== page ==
within the 48 Contiguous United States
A HEPA filter is an effective air purifier that can trap particles invisible to the naked eye. In the 1940s, scientists from the Manhattan Project developed this air purifier as a means of filtering radioactive particles from the air.
HEPA stands for High Efficiency Particle Arresting, because these filters are one of the best means of trapping airborne allergens and viruses. For an air filter to be certified as HEPA, it must capture 99.7% of airborne particles as small as 0.3 microns.
A micron is one-millionth of a meter. We can’t see particles measured in microns, but they can enter our bodies through the air
we breathe. The hairs in our nasal passages do a pretty good job keeping airborne particles out of our airways, but they are not
effective with particles smaller than 0.5 microns. In fact, 0.3 microns seems to be a “sweet spot” for airborne allergens and bacteria. Our noses have trouble filtering these particles, and so do most air filters. That’s why HEPA filters are rated by their resistance to particles in the 0.3 microns range–And they perform very well. HEPA filters trap all but 3 particles out of 10,000 in this size range.
HEPA filters trap airborne allergens, bacteria, and viruses. Common particles that HEPA filters arrest are:
A HEPA filter cannot remove all the dust and dirt from your home, and it will not remove all of the airborne viruses and bacteria. It does significantly reduce these particles, giving you more fresh, clean air.
You will typically find HEPA filters in vacuums and air purifiers. A vacuum uses a HEPA filter to prevent dust and dirt it picks up from escaping into the air, while an air purifier works to intake airborne particles and filter them out of the air supply. HEPA filters are so effective at this, they are recommended by the CDC for air filtration in infectious patient isolation.
Since a HEPA filter traps airborne debris, it catches bacteria, fungi, and viruses that could enter the body’s airways and potentially lead to infection. Along with this, it traps many allergens, like mold spores, tobacco smoke, and pollen that could lead to many of the same symptoms as a viral infection.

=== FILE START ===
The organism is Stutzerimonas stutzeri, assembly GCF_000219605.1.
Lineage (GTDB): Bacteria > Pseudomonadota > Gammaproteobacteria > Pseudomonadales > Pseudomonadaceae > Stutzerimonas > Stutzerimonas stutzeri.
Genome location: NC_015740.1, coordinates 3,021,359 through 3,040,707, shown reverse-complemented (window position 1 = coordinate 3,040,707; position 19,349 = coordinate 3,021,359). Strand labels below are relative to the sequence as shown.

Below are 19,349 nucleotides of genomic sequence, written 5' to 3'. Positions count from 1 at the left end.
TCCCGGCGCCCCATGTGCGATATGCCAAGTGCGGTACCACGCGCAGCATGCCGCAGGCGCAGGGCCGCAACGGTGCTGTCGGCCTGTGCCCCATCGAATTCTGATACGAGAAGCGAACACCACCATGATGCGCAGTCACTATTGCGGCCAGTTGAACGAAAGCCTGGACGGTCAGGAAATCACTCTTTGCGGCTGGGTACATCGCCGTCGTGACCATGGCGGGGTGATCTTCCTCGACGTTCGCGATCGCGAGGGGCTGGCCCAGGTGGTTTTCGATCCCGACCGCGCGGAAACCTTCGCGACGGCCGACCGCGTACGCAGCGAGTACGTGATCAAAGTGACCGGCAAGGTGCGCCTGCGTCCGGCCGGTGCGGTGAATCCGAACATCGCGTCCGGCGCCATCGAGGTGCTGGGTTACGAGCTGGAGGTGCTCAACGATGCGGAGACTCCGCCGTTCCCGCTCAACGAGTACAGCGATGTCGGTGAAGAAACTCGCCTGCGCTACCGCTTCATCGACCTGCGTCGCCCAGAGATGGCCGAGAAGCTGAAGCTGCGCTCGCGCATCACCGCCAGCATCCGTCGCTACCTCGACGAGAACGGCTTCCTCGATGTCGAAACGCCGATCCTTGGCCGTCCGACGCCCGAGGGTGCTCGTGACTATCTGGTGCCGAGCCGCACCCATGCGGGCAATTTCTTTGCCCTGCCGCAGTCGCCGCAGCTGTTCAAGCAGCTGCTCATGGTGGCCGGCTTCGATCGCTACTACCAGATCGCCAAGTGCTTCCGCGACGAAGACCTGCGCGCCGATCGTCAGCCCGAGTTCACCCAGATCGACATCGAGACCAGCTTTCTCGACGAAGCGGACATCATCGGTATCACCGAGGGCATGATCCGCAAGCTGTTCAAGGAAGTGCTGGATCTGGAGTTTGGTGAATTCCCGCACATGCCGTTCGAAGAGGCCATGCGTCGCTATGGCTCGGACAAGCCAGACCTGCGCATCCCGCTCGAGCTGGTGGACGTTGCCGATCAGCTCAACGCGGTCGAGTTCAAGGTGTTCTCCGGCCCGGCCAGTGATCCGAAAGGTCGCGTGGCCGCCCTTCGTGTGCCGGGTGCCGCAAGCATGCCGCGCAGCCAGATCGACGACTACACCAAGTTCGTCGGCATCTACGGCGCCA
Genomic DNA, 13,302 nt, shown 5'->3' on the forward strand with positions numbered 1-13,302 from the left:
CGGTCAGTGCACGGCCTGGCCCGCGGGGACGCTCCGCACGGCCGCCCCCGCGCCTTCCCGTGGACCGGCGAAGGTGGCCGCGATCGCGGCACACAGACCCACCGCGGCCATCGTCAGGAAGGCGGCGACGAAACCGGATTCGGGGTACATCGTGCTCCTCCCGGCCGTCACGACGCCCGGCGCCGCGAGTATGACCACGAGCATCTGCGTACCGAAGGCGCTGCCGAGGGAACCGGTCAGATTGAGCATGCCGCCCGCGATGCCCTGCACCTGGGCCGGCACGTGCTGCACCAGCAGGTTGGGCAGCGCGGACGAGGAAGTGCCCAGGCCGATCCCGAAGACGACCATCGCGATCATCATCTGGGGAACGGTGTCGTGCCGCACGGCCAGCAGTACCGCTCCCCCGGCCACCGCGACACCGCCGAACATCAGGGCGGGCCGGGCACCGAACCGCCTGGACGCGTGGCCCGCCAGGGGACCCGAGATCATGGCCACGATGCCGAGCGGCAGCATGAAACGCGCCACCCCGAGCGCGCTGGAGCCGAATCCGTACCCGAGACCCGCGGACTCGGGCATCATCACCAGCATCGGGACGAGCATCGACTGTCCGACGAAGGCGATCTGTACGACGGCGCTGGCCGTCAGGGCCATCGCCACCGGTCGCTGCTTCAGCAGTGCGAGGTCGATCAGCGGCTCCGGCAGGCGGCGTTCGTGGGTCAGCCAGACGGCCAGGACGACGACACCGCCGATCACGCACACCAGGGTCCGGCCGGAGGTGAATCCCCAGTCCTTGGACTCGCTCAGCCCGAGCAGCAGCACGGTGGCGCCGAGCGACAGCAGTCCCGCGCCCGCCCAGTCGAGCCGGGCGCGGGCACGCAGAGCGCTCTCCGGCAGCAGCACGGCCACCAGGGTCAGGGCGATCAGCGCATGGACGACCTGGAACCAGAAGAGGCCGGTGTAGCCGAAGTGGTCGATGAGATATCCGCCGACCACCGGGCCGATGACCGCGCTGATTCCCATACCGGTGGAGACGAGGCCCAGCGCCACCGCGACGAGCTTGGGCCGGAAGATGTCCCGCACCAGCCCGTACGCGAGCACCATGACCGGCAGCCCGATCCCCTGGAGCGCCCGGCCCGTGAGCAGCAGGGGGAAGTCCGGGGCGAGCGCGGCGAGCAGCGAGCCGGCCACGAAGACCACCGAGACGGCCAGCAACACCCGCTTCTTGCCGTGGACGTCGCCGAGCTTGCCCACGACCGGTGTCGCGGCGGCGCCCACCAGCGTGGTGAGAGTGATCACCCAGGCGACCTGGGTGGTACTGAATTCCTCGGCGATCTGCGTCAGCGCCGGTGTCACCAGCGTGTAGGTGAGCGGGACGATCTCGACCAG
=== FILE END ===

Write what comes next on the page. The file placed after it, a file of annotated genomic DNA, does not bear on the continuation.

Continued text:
During peak cold and allergy seasons, regularly cleaning your home with a vacuum that utilizes a HEPA filter and running an air purifier in your living area (especially where you sleep) can reduce your risk of getting sick and alleviate many symptoms of allergies.
While HEPA filters in air purifiers and vacuums work splendidly to trap many airborne viruses and bacteria, they can’t collect all of them. Some viruses are too small and slip through the mesh of the filter back into the air. Larger airborne particles fall to the ground before an air purifier can catch them. HEPA filters also don’t last forever, and if you neglect replacing them, they will lose effectiveness.
An air purifier with a HEPA filter can help you stay healthy, but it won’t replace essential habits in cold and allergy seasons. Regularly washing your hands, eating nutritious meals, and mopping and dusting are still necessary parts of combating colds and allergies.
However, an air purifier with a HEPA filter contributes to an overall healthy space, and might be just the line of defense your home is missing this cold and allergy season.